Swan: Mining ad campaign ‘a Liberal front’

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Relaunched advertising campaigns against the government’s proposed resources tax have the Liberal Party’s fingerprints all over them, Treasurer Wayne Swan says.


It was clear the campaigns by the Association of Mining and Exploration Companies (AMEC), The United Retail Federation and chambers of commerce had a partisan political purpose, Mr Swan said on Tuesday.

The campaigns were regrettable after the government had made significant changes to the original tax proposal and was genuinely consulting with smaller mining companies, he told reporters in Perth.

“What is clear now is some of the associations who are part of this advertising campaign have very clear links with the Liberal Party.

“I think it’s fair to say that this advertising campaign has the Liberal Party’s fingerprints all over it.”

Mr Swan said it was “incredible” that organisations such as The United Retail Federation and Queensland’s chamber of commerce could be mounting campaigns against a tax they did not pay.

“At the same time, the Liberal Party has a proposal to increase company taxation by 1.7 per cent and they say nothing.

“This indicates that from these organisations, particularly from my home state, this is nothing more than a front for the Liberal Party,” The Queensland MP said.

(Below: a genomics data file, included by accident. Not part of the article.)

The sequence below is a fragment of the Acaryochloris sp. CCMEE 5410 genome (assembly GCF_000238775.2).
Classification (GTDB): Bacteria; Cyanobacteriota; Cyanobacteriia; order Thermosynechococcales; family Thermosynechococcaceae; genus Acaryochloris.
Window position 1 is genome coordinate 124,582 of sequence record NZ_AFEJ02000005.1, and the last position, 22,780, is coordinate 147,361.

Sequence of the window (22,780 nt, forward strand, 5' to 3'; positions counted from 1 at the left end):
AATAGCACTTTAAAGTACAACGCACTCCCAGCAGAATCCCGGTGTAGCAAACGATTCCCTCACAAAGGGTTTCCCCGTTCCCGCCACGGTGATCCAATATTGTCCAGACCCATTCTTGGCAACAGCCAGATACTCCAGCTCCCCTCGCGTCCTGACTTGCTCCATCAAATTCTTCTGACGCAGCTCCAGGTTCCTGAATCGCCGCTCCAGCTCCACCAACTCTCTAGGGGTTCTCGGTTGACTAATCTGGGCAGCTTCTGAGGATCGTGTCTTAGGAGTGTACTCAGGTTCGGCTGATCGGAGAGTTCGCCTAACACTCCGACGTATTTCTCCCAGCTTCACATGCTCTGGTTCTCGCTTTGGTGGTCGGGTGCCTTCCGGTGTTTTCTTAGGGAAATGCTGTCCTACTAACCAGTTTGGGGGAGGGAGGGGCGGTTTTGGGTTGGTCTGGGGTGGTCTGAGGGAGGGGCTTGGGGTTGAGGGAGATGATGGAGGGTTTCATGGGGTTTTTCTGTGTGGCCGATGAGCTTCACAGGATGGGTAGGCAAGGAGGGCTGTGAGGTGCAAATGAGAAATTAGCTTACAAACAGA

The Liberal Party associations of two of those organisations were very clear, Mr Swan said.

“One has been a Senate candidate and one has tried for pre-selection on many occasions.”

Mr Swan said Opposition Leader Tony Abbott’s “Coles and Woolies tax” – putting up company tax by 1.7 per cent to fund a parental leave scheme – would push up inflation and cost the average family $355 a year.

The Labor government, meanwhile, would cut company tax rates for small businesses, he said.

Mr Abbott had been caught out with his costings on the Liberals’ paid parental leave scheme, the treasurer said.

He said that when the costings for the scheme were done, it was on the basis of receiving full pay irrespective of gender.

“As it turns out, they have costed it on female rates of pay and therefore they have bungled the costings of this,” Mr Swan said.

“That just shows what a risk Mr Abbott is.”